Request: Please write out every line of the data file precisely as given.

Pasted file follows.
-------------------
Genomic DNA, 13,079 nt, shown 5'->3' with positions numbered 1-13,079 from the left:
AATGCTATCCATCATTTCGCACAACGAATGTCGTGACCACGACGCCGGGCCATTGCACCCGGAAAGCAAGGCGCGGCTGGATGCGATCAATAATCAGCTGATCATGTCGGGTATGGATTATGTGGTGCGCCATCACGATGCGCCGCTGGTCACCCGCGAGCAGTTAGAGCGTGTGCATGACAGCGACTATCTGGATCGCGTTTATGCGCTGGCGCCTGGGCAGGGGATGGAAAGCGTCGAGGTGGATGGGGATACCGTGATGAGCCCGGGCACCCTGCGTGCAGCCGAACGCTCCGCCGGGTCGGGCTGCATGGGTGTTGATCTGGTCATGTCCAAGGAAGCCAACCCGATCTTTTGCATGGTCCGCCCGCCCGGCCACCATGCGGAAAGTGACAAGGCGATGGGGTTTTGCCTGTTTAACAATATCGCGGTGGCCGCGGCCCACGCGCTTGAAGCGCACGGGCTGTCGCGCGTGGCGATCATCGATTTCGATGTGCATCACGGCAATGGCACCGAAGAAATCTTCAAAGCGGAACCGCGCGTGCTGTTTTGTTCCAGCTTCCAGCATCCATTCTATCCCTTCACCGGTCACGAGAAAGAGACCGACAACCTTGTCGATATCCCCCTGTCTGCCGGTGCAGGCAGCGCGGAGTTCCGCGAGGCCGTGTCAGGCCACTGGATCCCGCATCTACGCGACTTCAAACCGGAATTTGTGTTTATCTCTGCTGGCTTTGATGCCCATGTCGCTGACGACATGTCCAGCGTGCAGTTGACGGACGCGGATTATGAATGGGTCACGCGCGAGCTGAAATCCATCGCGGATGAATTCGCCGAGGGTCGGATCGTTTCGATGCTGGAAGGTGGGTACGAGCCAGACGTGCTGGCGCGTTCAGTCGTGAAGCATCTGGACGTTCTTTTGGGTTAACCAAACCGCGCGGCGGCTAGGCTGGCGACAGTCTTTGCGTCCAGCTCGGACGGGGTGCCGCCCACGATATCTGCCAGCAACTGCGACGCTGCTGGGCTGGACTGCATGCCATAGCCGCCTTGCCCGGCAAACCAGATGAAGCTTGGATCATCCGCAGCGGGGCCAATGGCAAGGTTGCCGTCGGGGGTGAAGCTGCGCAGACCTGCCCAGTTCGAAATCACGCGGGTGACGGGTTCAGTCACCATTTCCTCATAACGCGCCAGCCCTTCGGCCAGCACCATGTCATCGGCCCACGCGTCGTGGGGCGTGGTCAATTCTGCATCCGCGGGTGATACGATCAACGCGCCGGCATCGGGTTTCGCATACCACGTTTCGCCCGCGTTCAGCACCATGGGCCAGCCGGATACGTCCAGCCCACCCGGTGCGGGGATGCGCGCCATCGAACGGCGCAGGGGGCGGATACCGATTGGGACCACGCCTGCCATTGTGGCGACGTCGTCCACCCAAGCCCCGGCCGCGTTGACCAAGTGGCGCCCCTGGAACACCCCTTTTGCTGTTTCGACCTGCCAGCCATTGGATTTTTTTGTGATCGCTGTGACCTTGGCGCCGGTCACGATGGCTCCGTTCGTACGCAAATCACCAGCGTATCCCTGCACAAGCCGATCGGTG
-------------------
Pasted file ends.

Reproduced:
Genomic DNA, 13,079 nt, shown 5'->3' with positions numbered 1-13,079 from the left:
AATGCTATCCATCATTTCGCACAACGAATGTCGTGACCACGACGCCGGGCCATTGCACCCGGAAAGCAAGGCGCGGCTGGATGCGATCAATAATCAGCTGATCATGTCGGGTATGGATTATGTGGTGCGCCATCACGATGCGCCGCTGGTCACCCGCGAGCAGTTAGAGCGTGTGCATGACAGCGACTATCTGGATCGCGTTTATGCGCTGGCGCCTGGGCAGGGGATGGAAAGCGTCGAGGTGGATGGGGATACCGTGATGAGCCCGGGCACCCTGCGTGCAGCCGAACGCTCCGCCGGGTCGGGCTGCATGGGTGTTGATCTGGTCATGTCCAAGGAAGCCAACCCGATCTTTTGCATGGTCCGCCCGCCCGGCCACCATGCGGAAAGTGACAAGGCGATGGGGTTTTGCCTGTTTAACAATATCGCGGTGGCCGCGGCCCACGCGCTTGAAGCGCACGGGCTGTCGCGCGTGGCGATCATCGATTTCGATGTGCATCACGGCAATGGCACCGAAGAAATCTTCAAAGCGGAACCGCGCGTGCTGTTTTGTTCCAGCTTCCAGCATCCATTCTATCCCTTCACCGGTCACGAGAAAGAGACCGACAACCTTGTCGATATCCCCCTGTCTGCCGGTGCAGGCAGCGCGGAGTTCCGCGAGGCCGTGTCAGGCCACTGGATCCCGCATCTACGCGACTTCAAACCGGAATTTGTGTTTATCTCTGCTGGCTTTGATGCCCATGTCGCTGACGACATGTCCAGCGTGCAGTTGACGGACGCGGATTATGAATGGGTCACGCGCGAGCTGAAATCCATCGCGGATGAATTCGCCGAGGGTCGGATCGTTTCGATGCTGGAAGGTGGGTACGAGCCAGACGTGCTGGCGCGTTCAGTCGTGAAGCATCTGGACGTTCTTTTGGGTTAACCAAACCGCGCGGCGGCTAGGCTGGCGACAGTCTTTGCGTCCAGCTCGGACGGGGTGCCGCCCACGATATCTGCCAGCAACTGCGACGCTGCTGGGCTGGACTGCATGCCATAGCCGCCTTGCCCGGCAAACCAGATGAAGCTTGGATCATCCGCAGCGGGGCCAATGGCAAGGTTGCCGTCGGGGGTGAAGCTGCGCAGACCTGCCCAGTTCGAAATCACGCGGGTGACGGGTTCAGTCACCATTTCCTCATAACGCGCCAGCCCTTCGGCCAGCACCATGTCATCGGCCCACGCGTCGTGGGGCGTGGTCAATTCTGCATCCGCGGGTGATACGATCAACGCGCCGGCATCGGGTTTCGCATACCACGTTTCGCCCGCGTTCAGCACCATGGGCCAGCCGGATACGTCCAGCCCACCCGGTGCGGGGATGCGCGCCATCGAACGGCGCAGGGGGCGGATACCGATTGGGACCACGCCTGCCATTGTGGCGACGTCGTCCACCCAAGCCCCGGCCGCGTTGACCAAGTGGCGCCCCTGGAACACCCCTTTTGCTGTTTCGACCTGCCAGCCATTGGATTTTTTTGTGATCGCTGTGACCTTGGCGCCGGTCACGATGGCTCCGTTCGTACGCAAATCACCAGCGTATCCCTGCACAAGCCGATCGGTG